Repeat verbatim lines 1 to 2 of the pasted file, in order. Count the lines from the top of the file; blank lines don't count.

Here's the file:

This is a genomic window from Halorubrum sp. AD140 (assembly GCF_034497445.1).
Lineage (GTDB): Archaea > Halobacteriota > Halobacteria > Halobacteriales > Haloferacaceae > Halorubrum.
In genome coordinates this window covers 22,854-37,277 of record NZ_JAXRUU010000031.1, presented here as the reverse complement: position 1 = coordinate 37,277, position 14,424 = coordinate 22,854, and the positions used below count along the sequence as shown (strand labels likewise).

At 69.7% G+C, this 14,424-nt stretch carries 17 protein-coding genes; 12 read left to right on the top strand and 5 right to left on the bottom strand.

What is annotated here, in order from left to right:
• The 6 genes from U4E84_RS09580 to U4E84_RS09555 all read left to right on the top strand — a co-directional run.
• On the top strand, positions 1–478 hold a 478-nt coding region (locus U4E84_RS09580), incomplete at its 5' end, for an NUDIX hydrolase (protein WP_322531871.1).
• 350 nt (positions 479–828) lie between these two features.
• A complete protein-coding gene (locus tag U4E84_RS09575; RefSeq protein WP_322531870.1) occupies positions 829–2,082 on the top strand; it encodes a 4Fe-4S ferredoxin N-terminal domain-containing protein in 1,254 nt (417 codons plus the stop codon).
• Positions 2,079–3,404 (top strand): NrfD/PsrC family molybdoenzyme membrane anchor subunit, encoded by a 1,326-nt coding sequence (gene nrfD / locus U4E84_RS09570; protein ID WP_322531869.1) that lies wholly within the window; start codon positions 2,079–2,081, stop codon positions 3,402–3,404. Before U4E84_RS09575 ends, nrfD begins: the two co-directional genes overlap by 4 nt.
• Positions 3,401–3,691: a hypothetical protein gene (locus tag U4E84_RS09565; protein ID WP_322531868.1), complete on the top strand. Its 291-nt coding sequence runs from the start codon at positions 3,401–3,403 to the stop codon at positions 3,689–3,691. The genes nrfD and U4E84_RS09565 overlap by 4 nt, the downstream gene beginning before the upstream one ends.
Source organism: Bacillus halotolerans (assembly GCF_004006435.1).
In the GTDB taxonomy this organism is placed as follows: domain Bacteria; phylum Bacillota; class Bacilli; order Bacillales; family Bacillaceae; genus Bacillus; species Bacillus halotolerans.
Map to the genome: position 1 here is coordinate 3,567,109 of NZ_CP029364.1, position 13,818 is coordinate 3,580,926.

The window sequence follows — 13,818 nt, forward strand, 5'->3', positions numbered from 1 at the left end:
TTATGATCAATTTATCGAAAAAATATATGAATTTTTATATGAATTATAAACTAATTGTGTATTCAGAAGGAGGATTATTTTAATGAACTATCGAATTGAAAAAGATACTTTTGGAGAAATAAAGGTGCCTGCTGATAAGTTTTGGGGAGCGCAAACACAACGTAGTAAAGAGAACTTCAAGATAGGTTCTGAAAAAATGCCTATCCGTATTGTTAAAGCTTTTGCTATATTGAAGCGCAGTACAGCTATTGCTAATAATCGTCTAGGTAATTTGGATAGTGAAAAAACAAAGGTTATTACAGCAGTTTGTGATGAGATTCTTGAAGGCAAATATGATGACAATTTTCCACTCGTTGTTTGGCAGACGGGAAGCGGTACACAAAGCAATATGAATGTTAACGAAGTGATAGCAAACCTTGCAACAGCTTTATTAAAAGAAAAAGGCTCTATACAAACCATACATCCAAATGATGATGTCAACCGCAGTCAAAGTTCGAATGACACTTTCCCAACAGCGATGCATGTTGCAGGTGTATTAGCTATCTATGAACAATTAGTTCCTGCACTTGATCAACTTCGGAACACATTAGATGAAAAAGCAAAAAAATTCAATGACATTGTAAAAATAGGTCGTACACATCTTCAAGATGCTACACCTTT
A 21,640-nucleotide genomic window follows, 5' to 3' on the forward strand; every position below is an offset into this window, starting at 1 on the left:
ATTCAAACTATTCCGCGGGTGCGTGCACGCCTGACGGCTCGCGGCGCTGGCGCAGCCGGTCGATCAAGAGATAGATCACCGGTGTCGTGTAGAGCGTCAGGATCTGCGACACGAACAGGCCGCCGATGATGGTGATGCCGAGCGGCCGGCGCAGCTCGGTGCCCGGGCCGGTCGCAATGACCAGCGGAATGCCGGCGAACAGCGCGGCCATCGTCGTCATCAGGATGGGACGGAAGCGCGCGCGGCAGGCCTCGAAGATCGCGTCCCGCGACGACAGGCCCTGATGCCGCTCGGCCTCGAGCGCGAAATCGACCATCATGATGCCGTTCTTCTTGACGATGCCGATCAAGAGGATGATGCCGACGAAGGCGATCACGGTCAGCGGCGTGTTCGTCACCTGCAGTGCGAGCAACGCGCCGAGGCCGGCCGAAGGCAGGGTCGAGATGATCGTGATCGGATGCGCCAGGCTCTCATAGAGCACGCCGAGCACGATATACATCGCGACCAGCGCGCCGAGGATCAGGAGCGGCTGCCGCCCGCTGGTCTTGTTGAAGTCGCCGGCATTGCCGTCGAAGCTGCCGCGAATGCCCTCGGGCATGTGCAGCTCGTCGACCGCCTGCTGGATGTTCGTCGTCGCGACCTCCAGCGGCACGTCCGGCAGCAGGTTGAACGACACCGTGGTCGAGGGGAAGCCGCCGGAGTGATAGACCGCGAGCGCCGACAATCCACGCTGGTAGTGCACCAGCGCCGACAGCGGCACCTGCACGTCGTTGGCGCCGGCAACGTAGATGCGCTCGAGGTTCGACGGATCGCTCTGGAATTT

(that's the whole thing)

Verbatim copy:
This is a genomic window from Halorubrum sp. AD140 (assembly GCF_034497445.1).
Lineage (GTDB): Archaea > Halobacteriota > Halobacteria > Halobacteriales > Haloferacaceae > Halorubrum.